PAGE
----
Radiation therapy (RT) is a widely used treatment modality for many cancers. Along with effective treatment outcomes, it is associated with a wide spectrum of negative normal-tissue reactions.1 One of the most common toxicities is radiation-induced fibrosis (RIF)2 occurring asymptomatically within months/years following RT.3 RIF is a condition associated with an increase in collagen deposition in skin and subcutaneous tissues, gastrointestinal tract, lungs, muscles, or other organs,4–6 leading to parenchymal damage and causing both cosmetic and functional impairment.7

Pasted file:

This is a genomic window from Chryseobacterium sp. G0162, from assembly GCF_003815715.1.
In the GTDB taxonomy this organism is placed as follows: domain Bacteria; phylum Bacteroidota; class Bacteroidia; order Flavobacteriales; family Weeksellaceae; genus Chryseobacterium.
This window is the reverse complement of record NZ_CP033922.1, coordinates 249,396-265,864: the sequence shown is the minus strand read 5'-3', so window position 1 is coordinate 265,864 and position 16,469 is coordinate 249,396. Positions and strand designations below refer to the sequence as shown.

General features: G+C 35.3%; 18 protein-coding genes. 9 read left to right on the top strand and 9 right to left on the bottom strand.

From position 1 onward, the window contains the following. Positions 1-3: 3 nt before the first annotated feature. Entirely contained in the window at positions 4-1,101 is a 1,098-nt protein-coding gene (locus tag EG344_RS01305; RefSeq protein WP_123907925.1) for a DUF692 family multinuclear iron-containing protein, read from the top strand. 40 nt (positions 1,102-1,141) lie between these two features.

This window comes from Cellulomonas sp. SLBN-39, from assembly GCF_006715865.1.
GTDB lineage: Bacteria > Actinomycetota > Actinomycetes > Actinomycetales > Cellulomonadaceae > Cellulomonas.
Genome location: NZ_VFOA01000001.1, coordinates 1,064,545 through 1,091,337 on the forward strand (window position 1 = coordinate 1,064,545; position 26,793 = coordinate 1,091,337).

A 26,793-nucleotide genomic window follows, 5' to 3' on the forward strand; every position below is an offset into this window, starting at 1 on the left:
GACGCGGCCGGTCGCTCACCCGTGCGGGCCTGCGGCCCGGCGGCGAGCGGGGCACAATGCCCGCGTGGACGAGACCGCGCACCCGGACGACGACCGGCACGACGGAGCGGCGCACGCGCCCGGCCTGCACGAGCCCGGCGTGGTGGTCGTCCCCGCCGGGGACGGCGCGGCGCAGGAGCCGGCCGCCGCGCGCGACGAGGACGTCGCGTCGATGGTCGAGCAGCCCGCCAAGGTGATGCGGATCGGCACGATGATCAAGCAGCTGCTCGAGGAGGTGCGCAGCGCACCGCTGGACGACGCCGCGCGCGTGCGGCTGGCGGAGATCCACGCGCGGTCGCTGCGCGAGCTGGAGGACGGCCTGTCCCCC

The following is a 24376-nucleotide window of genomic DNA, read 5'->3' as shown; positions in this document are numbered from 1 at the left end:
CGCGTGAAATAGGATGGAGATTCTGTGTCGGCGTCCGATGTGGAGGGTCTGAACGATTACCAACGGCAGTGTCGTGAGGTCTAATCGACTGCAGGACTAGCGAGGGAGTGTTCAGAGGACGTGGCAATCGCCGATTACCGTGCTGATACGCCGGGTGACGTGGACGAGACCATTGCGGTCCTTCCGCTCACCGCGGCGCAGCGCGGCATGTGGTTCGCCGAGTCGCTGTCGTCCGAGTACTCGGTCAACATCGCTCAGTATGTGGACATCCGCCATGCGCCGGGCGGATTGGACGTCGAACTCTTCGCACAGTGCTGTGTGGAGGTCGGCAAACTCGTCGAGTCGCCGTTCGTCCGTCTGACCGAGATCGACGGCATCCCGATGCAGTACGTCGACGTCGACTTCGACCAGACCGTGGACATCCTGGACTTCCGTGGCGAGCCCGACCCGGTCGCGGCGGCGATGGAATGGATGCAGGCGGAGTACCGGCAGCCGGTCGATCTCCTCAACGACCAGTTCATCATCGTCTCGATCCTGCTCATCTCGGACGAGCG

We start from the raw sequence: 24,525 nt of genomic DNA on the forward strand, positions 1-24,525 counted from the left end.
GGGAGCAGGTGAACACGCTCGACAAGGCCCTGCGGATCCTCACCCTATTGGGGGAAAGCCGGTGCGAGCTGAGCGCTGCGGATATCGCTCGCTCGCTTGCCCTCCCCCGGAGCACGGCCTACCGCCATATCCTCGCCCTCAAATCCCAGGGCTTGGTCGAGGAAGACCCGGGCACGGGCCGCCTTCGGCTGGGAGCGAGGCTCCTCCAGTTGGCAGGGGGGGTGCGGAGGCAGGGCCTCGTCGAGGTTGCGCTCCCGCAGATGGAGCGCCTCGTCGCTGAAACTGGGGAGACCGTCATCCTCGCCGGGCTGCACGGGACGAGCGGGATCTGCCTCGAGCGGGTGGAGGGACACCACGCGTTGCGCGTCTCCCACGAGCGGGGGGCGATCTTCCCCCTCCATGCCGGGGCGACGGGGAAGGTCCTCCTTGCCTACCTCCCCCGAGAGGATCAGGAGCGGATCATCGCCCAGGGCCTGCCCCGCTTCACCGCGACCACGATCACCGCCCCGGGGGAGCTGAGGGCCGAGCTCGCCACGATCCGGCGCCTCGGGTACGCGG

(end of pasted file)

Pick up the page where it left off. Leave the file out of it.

Fibrosis development is influenced by multiple factors, including radiation dose, treatment volume, fractionation schedule, genetic susceptibility, and previous treatments.8–11 As many cancers are treated through the skin, RT interferes with normal proliferation and maturation of basal keratinocytes, hair follicle stem cells, and melanocytes in the skin causing radiation-induced skin changes. Overlapping treatment fields, greater cumulative doses, and larger treated volumes increase total skin irradiation and, therefore, skin toxicity. Large treatment fields are more likely to damage critical mass of epidermal stem cells leading to long-term progressive hardening, edema, modifying microrelief of the skin surface, and causing the changes in dermal thickness.12 Radiation also damages the vasculature of the dermis, progressively changing superficial blood vessel structure (Fig. 1), and often leading to telangiectasia—a prominent, dilated (enlarged), and tortuous microvasculature near the skin surface.13